A Rohn you will ride your trusty mount through numerous missions than span a large map in the chapter select screen. You can even get a feel for the steering of your dragon as you fly over the map during the mission briefings. The chapters are linear, so you can’t really branch out or explore new avenues to the ultimate conclusion. Each chapter is graded based on your performance and the amount of carnage created, earning you bronze, silver, or gold medals. You can even track your performance on leaderboards on the PS Network, which is the extent of the online features. Sorry, no online dragon dogfights.
You’ll start off by attacking a fleet of ships who are attacking the city with long-range catapults, then you must clean up the skies eliminating waves of ice dragons attacking the grain silos. The next chapter has you escorting a convoy of barges up the river, defending them from attacking catapults and aerial attacks from more dragons.
The missions vary in length and complexity. One mission has you assaulting a giant rotating stone fortress with huge carved heads that shoot beams of light from their eyes that can knock a dragon and his rider right from the sky. Another mission has you escorting a pack of giant manta ray creatures that you must defend from a huge sea serpent creature.
No matter what the mission is or where you go you will always be fighting, either in the air or on the grounds. Once you land you have several attacks at your disposal including a nasty tail whip or you can breath fire or just lunge forward and scoop up the enemy in your jaws for a tasty treat. This is the only time you get to use the analog stick to move around.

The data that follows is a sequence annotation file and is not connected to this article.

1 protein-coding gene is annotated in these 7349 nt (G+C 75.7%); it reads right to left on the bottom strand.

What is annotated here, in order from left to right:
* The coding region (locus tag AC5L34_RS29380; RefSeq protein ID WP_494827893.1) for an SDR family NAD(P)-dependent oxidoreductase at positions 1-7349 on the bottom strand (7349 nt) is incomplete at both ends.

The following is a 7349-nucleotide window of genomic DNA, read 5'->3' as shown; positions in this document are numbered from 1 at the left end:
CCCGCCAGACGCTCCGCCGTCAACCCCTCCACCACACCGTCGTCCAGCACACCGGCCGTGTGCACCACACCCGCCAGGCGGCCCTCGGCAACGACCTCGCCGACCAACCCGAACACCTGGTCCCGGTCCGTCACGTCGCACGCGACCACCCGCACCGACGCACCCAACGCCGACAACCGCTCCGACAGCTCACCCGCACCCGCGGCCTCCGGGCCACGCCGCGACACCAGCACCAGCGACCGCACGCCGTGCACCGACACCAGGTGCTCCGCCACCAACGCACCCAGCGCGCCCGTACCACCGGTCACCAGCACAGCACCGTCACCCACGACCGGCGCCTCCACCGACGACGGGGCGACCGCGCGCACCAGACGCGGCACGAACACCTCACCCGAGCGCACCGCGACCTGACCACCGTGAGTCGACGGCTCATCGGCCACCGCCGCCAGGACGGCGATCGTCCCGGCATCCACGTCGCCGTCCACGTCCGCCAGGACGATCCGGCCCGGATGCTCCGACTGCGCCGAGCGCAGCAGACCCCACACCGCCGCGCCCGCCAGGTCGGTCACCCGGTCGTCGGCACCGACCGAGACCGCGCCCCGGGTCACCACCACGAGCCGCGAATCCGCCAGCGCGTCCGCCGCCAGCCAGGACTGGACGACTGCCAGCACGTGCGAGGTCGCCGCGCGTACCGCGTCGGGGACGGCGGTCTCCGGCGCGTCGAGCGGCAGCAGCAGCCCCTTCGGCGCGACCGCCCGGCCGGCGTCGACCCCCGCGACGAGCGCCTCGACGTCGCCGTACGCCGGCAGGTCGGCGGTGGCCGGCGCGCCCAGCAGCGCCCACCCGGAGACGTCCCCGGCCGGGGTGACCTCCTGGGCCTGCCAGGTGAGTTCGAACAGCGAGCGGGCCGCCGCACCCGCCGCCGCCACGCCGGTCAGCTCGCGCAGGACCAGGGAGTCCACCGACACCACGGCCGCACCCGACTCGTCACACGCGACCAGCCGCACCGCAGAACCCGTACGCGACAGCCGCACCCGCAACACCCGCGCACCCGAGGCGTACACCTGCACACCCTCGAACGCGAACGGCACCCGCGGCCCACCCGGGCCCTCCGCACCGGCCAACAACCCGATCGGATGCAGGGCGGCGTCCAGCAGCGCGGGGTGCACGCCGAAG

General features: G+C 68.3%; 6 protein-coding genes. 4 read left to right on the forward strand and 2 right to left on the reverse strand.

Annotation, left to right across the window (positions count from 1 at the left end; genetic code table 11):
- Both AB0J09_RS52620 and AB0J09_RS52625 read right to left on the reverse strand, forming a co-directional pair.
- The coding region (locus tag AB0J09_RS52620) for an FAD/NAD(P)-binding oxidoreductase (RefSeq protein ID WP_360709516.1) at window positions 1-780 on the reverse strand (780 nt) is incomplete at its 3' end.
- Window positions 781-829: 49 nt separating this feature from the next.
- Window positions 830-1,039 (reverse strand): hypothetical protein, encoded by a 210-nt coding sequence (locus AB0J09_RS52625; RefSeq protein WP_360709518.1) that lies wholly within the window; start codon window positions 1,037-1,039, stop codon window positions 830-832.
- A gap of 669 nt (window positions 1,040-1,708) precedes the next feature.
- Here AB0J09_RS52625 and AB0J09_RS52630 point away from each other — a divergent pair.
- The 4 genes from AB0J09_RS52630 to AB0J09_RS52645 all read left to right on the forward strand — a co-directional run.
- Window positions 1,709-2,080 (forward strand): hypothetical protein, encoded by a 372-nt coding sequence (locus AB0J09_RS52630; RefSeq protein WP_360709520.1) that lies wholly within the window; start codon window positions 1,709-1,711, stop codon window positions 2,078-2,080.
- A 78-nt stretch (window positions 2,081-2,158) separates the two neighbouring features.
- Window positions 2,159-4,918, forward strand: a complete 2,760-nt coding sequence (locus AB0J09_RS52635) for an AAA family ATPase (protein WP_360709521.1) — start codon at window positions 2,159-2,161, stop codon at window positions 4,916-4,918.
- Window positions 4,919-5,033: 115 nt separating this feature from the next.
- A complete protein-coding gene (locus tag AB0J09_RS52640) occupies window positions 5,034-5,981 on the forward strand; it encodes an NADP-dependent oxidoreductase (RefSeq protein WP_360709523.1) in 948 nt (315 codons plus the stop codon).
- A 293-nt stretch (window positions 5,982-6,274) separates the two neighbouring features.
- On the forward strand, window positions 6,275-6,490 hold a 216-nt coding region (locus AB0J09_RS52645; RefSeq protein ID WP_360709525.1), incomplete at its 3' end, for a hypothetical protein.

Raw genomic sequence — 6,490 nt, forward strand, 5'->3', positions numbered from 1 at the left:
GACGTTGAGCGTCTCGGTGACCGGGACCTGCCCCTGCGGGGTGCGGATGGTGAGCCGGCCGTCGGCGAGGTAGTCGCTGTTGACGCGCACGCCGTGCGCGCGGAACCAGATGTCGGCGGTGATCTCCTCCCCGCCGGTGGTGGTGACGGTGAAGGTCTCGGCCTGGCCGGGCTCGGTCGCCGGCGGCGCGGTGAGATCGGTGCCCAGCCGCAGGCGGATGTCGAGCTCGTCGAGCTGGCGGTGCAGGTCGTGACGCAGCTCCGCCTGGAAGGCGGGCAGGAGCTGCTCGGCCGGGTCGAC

You have a lot more options when you fight in the skies. There is a handy lock-on command that selects your next target. If you are having trouble picking the enemies out from the allies you can invoke your Rage Vision that turns all the enemies red. Once you have acquired a target you can bombard them with fireballs or get in close and unleash a sustained stream of fire.
You can also initiate a physical strike that can go down in several ways. Sometimes you will leap from your dragon and onto the back of the enemy dragon where you will melee with that rider until somebody falls off, then you zip back to your dragon. You can also engage in dragon-on-dragon combat where the camera shifts behind the two of you and you line-up vertically then jerk the controller left or right to slam into the enemy. You can also engage in dragon melee. The camera will swing to the side presenting both dragons hovering in space while you claw, bite, and breath on each other until somebody wins. And finally, you have the epic Takedown moves that you can only execute when your Rage meter is full. Just follow the sequence of on-screen prompts for buttons and movements and watch the exciting results.